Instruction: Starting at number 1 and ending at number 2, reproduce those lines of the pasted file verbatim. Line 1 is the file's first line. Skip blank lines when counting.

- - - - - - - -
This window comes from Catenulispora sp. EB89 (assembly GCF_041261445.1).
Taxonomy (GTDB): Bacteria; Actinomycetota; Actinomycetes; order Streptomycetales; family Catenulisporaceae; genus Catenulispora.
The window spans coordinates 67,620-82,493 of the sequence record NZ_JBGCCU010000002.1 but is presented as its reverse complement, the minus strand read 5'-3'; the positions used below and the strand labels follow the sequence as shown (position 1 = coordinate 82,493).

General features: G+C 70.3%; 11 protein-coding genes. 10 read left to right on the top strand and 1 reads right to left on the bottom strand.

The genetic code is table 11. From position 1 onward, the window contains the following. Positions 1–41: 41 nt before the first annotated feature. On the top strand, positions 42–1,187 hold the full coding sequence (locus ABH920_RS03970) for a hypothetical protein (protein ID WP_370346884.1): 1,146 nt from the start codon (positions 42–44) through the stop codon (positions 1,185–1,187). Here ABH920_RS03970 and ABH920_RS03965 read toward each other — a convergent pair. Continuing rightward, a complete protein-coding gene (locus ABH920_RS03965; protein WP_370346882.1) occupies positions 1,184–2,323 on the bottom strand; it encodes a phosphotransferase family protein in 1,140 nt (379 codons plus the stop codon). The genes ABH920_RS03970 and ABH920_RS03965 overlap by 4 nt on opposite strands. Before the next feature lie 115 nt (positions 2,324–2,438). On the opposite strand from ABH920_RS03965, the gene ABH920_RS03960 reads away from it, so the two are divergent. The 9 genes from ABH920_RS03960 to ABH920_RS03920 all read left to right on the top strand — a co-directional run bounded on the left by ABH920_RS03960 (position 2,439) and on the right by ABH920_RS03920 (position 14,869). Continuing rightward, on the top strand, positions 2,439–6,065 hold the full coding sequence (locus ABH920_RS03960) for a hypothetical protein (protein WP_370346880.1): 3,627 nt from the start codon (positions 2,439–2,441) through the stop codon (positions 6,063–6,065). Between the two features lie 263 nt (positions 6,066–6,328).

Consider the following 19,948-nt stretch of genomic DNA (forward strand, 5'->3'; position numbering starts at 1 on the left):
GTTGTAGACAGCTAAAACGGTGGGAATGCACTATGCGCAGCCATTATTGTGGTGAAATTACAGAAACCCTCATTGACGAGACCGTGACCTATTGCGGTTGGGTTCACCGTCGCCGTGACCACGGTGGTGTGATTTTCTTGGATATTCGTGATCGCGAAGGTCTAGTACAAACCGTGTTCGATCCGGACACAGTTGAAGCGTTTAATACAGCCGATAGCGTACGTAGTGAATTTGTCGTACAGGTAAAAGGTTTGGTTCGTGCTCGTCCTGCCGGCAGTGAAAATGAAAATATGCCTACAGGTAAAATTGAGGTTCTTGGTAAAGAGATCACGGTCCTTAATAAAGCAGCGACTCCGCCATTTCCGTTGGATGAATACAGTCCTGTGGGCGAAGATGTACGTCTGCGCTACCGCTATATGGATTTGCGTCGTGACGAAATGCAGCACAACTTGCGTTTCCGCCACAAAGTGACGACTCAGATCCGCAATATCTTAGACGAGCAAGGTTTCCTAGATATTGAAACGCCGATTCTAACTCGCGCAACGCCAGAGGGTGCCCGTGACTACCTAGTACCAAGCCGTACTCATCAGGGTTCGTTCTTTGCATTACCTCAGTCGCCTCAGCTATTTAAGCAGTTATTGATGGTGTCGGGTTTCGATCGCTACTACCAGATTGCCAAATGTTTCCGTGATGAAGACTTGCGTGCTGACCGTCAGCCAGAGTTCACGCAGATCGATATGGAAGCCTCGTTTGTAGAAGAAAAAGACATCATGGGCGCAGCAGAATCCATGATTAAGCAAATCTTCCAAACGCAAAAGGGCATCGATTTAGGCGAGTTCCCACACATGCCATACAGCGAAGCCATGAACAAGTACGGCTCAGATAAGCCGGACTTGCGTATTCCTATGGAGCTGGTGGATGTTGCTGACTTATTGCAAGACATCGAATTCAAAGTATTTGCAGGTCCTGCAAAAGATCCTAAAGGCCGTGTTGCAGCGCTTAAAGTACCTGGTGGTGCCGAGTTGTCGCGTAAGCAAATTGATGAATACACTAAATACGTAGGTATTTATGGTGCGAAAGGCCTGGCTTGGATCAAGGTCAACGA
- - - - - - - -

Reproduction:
This window comes from Catenulispora sp. EB89 (assembly GCF_041261445.1).
Taxonomy (GTDB): Bacteria; Actinomycetota; Actinomycetes; order Streptomycetales; family Catenulisporaceae; genus Catenulispora.